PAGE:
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Volume 19, Issue 32;   August 7, 2019: Workplace Politics and Social Exclusion: I

Workplace Politics and Social Exclusion: I

by

In the workplace, social exclusion is the practice of systematically excluding someone from activities in which they would otherwise be invited to participate. When used in workplace politics, it's ruinous for the person excluded, and expensive to the organization.
Three gulls excluding a fourth

A member or members of a social group can be the targets of a tactic called social exclusion if another member or members of that group acts to exclude them from group activities in which the excluded persons would otherwise be invited to participate. This definition is overly broad for our purposes, because it includes such macro-societal processes as racial segregation and voter suppression. Our interest is much narrower; namely, social exclusion as it occurs in workgroups. Definitions vary, but some call this phenomenon workplace ostracism [Fiset 2017]; some call it workplace exclusion [Hitlan 2009]. Here's an example:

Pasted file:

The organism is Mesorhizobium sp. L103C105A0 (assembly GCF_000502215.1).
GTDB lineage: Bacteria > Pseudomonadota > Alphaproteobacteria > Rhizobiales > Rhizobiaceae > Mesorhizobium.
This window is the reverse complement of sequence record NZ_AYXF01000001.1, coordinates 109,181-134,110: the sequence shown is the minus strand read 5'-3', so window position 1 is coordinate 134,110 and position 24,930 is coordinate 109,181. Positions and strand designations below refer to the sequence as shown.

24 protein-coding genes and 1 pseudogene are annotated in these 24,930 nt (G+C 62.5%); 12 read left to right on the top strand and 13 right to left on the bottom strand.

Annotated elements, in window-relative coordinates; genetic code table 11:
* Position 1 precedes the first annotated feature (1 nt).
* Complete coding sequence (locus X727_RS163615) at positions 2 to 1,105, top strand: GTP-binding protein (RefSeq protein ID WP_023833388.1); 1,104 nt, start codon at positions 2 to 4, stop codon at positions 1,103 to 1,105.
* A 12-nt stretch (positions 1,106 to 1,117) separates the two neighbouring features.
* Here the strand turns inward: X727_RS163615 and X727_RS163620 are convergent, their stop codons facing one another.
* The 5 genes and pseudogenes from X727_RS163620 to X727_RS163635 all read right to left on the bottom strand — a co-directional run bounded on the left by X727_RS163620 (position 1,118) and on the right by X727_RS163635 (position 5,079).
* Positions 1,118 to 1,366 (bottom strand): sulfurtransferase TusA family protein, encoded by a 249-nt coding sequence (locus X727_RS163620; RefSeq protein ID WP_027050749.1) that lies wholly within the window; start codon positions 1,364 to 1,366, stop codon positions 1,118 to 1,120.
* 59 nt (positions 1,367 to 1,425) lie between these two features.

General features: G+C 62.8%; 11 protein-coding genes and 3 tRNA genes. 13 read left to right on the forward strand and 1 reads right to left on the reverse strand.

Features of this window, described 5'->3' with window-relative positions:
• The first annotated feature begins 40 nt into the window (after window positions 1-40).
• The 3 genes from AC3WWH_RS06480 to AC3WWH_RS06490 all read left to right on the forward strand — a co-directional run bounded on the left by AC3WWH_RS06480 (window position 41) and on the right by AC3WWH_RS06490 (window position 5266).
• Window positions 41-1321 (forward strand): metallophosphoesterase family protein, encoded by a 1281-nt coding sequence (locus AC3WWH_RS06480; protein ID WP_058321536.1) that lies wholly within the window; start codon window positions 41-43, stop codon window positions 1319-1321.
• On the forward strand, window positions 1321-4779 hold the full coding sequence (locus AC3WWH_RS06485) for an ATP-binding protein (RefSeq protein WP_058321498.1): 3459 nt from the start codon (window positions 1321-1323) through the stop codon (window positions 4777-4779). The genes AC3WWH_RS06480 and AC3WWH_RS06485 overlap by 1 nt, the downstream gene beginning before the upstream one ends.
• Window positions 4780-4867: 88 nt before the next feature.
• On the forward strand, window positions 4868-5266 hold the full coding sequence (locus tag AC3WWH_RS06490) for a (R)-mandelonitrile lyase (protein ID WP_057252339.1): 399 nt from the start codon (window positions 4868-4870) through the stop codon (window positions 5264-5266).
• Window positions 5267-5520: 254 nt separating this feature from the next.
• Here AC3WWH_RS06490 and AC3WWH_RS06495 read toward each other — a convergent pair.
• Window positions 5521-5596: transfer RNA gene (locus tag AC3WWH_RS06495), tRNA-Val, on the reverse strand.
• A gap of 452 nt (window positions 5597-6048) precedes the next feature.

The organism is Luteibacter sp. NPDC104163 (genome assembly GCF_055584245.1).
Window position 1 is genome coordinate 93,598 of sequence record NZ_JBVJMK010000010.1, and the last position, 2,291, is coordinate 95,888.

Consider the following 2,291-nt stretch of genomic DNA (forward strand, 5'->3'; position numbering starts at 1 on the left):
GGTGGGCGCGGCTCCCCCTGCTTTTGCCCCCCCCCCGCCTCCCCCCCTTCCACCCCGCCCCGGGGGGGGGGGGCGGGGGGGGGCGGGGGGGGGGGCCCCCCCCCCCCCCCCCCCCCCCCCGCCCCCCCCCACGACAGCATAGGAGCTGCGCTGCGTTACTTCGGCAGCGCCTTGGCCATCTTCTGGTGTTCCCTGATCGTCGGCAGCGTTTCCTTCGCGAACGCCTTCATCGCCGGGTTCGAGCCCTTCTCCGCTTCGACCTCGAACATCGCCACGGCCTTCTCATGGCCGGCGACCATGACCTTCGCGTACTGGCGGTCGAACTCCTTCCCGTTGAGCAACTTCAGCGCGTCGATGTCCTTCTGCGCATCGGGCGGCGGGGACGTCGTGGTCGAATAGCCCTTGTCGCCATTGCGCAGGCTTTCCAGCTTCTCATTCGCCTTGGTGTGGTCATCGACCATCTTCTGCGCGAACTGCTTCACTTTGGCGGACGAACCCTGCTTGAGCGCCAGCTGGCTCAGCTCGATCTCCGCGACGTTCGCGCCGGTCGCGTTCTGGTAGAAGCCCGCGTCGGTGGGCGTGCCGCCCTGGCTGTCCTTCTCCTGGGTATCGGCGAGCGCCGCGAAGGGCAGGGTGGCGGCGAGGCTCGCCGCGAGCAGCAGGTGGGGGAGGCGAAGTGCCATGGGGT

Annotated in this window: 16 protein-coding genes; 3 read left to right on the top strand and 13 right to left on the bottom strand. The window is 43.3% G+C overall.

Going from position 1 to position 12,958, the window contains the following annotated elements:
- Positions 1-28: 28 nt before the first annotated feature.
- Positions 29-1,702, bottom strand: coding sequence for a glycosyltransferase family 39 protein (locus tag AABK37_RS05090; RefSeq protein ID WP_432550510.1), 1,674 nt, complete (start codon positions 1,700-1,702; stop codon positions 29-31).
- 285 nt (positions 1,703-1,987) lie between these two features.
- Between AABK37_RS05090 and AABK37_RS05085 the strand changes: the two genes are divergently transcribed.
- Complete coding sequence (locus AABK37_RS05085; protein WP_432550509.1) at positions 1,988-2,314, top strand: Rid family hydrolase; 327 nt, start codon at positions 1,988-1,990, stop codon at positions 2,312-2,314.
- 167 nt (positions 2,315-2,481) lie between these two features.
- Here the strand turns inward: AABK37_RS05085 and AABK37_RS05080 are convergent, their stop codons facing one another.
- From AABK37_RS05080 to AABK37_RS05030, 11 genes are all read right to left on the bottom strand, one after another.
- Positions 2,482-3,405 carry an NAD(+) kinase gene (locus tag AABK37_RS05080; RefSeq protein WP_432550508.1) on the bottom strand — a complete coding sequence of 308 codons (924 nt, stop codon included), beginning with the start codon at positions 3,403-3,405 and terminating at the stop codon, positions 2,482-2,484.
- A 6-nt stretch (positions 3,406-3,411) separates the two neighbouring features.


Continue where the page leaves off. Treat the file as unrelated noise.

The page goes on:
Geoff is new to the group, recently hired over Marie's openly expressed objections. He's expected to assume responsibility for a set of activities that Marie has been handling. Her effectiveness has been limited because of her oppressive workload, and because the activities in question really are outside her area of expertise, and even outside her area of interest. Nevertheless, ever since Geoff reported for work, Marie has been on a campaign of social exclusion. She doesn't invite Geoff to the meetings he needs to attend; she excludes him from email messages that announce or discuss matters that are important for Geoff to know; and she uses her control of access rights to the group's SharePoint sites to limit Geoff's ability to find information on his own.